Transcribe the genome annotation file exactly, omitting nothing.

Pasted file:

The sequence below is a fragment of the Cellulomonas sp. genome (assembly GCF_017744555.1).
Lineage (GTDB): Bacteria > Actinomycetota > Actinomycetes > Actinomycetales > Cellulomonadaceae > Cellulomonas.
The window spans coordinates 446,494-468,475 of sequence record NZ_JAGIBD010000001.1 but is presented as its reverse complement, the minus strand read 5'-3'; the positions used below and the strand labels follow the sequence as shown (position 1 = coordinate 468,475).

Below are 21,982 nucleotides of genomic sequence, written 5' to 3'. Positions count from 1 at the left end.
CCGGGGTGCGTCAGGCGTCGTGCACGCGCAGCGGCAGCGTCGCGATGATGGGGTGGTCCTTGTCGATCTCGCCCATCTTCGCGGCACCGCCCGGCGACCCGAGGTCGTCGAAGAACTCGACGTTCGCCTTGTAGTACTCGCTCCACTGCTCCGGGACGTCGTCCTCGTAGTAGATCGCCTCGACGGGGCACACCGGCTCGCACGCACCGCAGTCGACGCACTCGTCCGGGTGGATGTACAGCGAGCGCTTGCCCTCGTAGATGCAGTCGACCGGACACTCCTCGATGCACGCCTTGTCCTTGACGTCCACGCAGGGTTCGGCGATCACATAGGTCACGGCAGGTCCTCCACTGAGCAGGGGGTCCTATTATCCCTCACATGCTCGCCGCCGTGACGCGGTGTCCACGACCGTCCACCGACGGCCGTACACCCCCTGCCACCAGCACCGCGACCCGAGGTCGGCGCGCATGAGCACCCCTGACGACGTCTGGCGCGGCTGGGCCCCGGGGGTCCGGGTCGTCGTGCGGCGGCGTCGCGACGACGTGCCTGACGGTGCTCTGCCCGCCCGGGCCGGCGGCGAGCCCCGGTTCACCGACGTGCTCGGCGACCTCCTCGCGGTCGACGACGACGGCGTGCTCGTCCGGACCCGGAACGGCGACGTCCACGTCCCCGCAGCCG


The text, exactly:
The sequence below is a fragment of the Cellulomonas sp. genome (assembly GCF_017744555.1).
Lineage (GTDB): Bacteria > Actinomycetota > Actinomycetes > Actinomycetales > Cellulomonadaceae > Cellulomonas.
The window spans coordinates 446,494-468,475 of sequence record NZ_JAGIBD010000001.1 but is presented as its reverse complement, the minus strand read 5'-3'; the positions used below and the strand labels follow the sequence as shown (position 1 = coordinate 468,475).

Below are 21,982 nucleotides of genomic sequence, written 5' to 3'. Positions count from 1 at the left end.
CCGGGGTGCGTCAGGCGTCGTGCACGCGCAGCGGCAGCGTCGCGATGATGGGGTGGTCCTTGTCGATCTCGCCCATCTTCGCGGCACCGCCCGGCGACCCGAGGTCGTCGAAGAACTCGACGTTCGCCTTGTAGTACTCGCTCCACTGCTCCGGGACGTCGTCCTCGTAGTAGATCGCCTCGACGGGGCACACCGGCTCGCACGCACCGCAGTCGACGCACTCGTCCGGGTGGATGTACAGCGAGCGCTTGCCCTCGTAGATGCAGTCGACCGGACACTCCTCGATGCACGCCTTGTCCTTGACGTCCACGCAGGGTTCGGCGATCACATAGGTCACGGCAGGTCCTCCACTGAGCAGGGGGTCCTATTATCCCTCACATGCTCGCCGCCGTGACGCGGTGTCCACGACCGTCCACCGACGGCCGTACACCCCCTGCCACCAGCACCGCGACCCGAGGTCGGCGCGCATGAGCACCCCTGACGACGTCTGGCGCGGCTGGGCCCCGGGGGTCCGGGTCGTCGTGCGGCGGCGTCGCGACGACGTGCCTGACGGTGCTCTGCCCGCCCGGGCCGGCGGCGAGCCCCGGTTCACCGACGTGCTCGGCGACCTCCTCGCGGTCGACGACGACGGCGTGCTCGTCCGGACCCGGAACGGCGACGTCCACGTCCCCGCAGCCG